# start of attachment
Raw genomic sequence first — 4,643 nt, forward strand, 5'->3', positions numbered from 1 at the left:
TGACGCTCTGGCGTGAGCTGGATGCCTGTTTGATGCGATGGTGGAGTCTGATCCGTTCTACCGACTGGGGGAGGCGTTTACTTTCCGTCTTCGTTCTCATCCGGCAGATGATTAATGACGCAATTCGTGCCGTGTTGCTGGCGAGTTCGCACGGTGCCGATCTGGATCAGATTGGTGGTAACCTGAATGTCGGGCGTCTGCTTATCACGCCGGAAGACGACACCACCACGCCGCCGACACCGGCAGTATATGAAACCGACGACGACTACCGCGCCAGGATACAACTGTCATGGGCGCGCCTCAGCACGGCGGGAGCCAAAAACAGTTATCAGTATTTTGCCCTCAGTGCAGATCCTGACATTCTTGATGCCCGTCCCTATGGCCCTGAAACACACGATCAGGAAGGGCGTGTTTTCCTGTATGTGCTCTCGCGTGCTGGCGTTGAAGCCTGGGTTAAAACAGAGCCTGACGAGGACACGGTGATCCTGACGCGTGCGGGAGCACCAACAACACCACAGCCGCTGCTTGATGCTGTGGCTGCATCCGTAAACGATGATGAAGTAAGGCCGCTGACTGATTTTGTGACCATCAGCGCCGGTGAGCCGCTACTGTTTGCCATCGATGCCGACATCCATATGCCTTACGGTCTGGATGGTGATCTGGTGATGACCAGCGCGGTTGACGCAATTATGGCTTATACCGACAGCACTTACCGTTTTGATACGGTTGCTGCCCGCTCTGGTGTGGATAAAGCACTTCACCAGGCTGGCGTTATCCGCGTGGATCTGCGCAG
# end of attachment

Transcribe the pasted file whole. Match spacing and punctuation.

Raw genomic sequence first — 4,643 nt, forward strand, 5'->3', positions numbered from 1 at the left:
TGACGCTCTGGCGTGAGCTGGATGCCTGTTTGATGCGATGGTGGAGTCTGATCCGTTCTACCGACTGGGGGAGGCGTTTACTTTCCGTCTTCGTTCTCATCCGGCAGATGATTAATGACGCAATTCGTGCCGTGTTGCTGGCGAGTTCGCACGGTGCCGATCTGGATCAGATTGGTGGTAACCTGAATGTCGGGCGTCTGCTTATCACGCCGGAAGACGACACCACCACGCCGCCGACACCGGCAGTATATGAAACCGACGACGACTACCGCGCCAGGATACAACTGTCATGGGCGCGCCTCAGCACGGCGGGAGCCAAAAACAGTTATCAGTATTTTGCCCTCAGTGCAGATCCTGACATTCTTGATGCCCGTCCCTATGGCCCTGAAACACACGATCAGGAAGGGCGTGTTTTCCTGTATGTGCTCTCGCGTGCTGGCGTTGAAGCCTGGGTTAAAACAGAGCCTGACGAGGACACGGTGATCCTGACGCGTGCGGGAGCACCAACAACACCACAGCCGCTGCTTGATGCTGTGGCTGCATCCGTAAACGATGATGAAGTAAGGCCGCTGACTGATTTTGTGACCATCAGCGCCGGTGAGCCGCTACTGTTTGCCATCGATGCCGACATCCATATGCCTTACGGTCTGGATGGTGATCTGGTGATGACCAGCGCGGTTGACGCAATTATGGCTTATACCGACAGCACTTACCGTTTTGATACGGTTGCTGCCCGCTCTGGTGTGGATAAAGCACTTCACCAGGCTGGCGTTATCCGCGTGGATCTGCGCAG